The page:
France has earned the right to face Cristiano Ronaldo and Portugal on home soil in Sunday's Euro 2016 final after a 2-0 win over Germany in Thursday's semifinal in Marseille.
Antoine Griezmann scored in each half, with his penalty kick at the end of the first half proving to be the game-winner. Bastian Schweinsteiger conceded the penalty after leaving his arm extended while going to head a cross and having the ball hit his hand. Griezmann added a second in the 72nd, pouncing on a ball punched by Manuel Neuer right to him a few yards out, and Les Bleus finished off the victory with some help from goalkeeper Hugo Lloris.
Griezmann was on it from the start, as he carved out a tremendous early opportunity for France after working a slick combination with Blaise Matuidi. He weaved into the center of the box and tried to put a right-footed shot into the lower right corner, but Neuer was up to the task, making a diving save in the seventh minute:
Germany answered seven minutes later with a great chance of its own, only for Lloris to get down and make a diving save before the ball could trickle over after the deflection off Thomas Muller:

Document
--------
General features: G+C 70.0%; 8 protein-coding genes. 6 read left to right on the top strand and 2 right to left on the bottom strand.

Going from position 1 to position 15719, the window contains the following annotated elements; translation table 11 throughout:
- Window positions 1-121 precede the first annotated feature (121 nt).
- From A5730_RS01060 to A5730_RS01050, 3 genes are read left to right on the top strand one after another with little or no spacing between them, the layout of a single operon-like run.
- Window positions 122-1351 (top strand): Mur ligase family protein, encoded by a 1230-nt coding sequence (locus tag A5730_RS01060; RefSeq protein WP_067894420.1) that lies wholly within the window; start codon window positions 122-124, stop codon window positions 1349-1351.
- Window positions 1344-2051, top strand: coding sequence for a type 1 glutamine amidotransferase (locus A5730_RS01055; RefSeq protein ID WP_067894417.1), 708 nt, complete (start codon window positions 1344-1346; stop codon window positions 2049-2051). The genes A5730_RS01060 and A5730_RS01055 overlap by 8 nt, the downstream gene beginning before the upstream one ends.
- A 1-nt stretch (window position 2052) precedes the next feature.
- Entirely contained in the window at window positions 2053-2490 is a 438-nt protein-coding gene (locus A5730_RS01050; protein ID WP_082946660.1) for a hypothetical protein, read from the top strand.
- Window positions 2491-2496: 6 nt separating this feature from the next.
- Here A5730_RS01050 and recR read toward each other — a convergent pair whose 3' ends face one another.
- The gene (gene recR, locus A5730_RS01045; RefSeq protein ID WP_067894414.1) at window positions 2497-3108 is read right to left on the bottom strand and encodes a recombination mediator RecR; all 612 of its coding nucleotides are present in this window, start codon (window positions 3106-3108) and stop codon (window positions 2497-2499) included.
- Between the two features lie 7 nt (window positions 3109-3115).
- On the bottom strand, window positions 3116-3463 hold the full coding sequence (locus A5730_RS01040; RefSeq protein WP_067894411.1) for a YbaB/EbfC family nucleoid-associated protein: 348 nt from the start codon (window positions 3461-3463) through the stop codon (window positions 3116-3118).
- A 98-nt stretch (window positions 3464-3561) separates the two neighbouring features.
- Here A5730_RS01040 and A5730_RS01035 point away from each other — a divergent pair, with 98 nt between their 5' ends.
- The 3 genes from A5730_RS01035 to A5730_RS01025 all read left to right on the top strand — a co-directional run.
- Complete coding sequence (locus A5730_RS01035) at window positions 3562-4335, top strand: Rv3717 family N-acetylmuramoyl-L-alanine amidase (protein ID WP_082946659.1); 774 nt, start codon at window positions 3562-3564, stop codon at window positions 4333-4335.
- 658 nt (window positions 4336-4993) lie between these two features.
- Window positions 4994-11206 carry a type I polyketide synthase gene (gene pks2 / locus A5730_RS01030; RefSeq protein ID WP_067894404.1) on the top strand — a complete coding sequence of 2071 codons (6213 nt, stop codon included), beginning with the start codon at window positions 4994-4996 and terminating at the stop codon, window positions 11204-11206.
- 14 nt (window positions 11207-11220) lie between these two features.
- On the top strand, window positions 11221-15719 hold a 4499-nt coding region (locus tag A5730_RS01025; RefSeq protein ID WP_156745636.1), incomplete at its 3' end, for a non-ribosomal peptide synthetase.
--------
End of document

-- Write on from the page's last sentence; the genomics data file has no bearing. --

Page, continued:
Griezmann opened the scoring on the stroke of halftime from the penalty spot. Schweinsteiger committed the infraction, as he left a hand up in the box and was called for the handball. Griezmann, the tournament's leading scorer, converted with the last kick of the opening half, giving France a 1-0 lead:
Griezmann doubled France's lead in the 72nd minute, taking advantage of a pair of Germany blunders. A Joshua Kimmich turnover deep in Germany's end allowed Paul Pogba to possess in the final third, and after his slick one-on-one move and cross, Neuer punched it right to Griezmann. He didn't miss from close range, and France took a 2-0 lead:
Germany came close while trying to chip away, with Kimmich hitting the post, Benedikt Howedes heading just over the bar and Lloris denying Kimmich's late header with a diving save, but it wasn't meant to be for the reigning World Cup champions.
France is gunning for its third European Championship, which would tie Germany and Spain for the most all time. It last won in 2000 and also won on home soil in 1984.